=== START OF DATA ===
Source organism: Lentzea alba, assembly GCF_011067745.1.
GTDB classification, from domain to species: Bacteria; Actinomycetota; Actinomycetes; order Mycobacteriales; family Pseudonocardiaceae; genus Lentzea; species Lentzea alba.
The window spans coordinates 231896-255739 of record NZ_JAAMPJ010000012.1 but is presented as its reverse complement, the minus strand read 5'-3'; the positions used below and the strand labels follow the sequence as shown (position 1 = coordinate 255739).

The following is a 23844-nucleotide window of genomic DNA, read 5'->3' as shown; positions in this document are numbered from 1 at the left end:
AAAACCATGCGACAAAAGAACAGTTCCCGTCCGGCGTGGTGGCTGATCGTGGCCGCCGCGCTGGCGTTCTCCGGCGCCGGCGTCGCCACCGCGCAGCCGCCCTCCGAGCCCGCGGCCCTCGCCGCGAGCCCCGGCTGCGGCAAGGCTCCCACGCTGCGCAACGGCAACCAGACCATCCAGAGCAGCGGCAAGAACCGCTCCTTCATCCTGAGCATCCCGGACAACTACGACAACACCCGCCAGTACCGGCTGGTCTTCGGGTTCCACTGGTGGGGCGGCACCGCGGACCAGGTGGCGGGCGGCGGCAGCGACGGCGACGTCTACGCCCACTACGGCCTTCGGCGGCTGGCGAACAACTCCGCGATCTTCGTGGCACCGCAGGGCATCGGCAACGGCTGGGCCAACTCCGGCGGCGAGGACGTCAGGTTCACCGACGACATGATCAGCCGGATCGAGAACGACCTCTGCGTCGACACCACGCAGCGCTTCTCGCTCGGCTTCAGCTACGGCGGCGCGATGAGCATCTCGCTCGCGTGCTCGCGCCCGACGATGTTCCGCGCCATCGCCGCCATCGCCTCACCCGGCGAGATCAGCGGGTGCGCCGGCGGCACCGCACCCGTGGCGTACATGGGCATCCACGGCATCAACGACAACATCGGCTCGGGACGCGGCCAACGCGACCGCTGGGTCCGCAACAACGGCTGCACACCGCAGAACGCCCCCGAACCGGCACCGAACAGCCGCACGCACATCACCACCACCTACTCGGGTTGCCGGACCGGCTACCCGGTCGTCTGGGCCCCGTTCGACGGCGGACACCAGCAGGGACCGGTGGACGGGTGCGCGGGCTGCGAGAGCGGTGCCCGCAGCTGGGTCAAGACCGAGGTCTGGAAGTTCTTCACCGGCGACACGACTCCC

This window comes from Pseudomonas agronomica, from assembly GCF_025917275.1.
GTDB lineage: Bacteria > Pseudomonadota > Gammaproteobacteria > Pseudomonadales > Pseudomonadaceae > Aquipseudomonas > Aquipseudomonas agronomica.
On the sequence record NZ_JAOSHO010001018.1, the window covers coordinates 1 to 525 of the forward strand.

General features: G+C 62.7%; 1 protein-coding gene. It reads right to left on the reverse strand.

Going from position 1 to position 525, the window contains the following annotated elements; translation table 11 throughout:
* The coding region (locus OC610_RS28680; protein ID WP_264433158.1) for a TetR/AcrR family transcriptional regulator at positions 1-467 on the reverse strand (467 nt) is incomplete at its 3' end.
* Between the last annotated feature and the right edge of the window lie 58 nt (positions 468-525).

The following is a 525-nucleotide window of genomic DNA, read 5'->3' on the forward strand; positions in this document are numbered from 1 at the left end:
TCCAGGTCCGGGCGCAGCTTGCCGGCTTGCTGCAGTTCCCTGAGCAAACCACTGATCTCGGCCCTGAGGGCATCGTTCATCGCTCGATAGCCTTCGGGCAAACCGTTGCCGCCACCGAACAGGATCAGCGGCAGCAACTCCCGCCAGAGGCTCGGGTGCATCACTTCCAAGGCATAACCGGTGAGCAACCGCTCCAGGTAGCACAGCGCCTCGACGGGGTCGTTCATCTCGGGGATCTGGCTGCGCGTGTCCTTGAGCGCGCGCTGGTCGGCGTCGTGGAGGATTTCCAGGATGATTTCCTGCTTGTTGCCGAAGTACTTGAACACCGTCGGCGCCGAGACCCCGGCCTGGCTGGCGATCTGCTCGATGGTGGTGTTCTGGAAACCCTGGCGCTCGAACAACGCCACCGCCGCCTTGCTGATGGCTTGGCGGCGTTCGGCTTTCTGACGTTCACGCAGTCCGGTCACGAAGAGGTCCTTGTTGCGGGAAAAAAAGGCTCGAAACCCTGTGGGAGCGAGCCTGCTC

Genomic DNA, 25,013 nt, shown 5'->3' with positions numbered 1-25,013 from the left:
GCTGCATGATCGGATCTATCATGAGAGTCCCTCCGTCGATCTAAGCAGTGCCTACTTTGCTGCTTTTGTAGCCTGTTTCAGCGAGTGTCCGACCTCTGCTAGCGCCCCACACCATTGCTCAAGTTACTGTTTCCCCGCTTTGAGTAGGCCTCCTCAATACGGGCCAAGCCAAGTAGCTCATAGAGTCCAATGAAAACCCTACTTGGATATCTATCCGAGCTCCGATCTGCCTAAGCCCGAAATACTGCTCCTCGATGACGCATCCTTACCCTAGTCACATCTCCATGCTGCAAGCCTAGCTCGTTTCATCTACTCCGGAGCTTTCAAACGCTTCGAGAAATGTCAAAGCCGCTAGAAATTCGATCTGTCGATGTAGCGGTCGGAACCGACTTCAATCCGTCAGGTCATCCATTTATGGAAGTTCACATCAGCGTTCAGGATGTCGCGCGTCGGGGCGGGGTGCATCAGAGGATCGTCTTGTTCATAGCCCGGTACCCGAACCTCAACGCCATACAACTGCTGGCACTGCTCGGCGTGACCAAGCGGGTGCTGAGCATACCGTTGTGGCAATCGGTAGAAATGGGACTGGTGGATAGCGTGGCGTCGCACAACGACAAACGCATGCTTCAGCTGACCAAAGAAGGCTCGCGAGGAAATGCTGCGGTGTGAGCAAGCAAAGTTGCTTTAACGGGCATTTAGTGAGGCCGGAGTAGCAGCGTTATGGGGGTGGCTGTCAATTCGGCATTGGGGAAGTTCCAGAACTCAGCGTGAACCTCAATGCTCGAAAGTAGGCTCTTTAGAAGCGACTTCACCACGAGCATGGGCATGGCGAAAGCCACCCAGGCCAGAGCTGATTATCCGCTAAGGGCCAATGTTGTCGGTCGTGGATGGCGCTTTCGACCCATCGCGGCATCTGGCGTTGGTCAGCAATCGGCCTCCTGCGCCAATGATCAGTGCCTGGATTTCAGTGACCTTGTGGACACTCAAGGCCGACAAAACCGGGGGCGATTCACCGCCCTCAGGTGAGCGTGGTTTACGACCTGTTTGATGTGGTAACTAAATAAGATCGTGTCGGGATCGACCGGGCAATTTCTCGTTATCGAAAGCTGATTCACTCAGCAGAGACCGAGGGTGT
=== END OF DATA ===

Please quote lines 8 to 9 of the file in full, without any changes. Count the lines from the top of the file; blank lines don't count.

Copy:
On the sequence record NZ_JAOSHO010001018.1, the window covers coordinates 1 to 525 of the forward strand.

General features: G+C 62.7%; 1 protein-coding gene. It reads right to left on the reverse strand.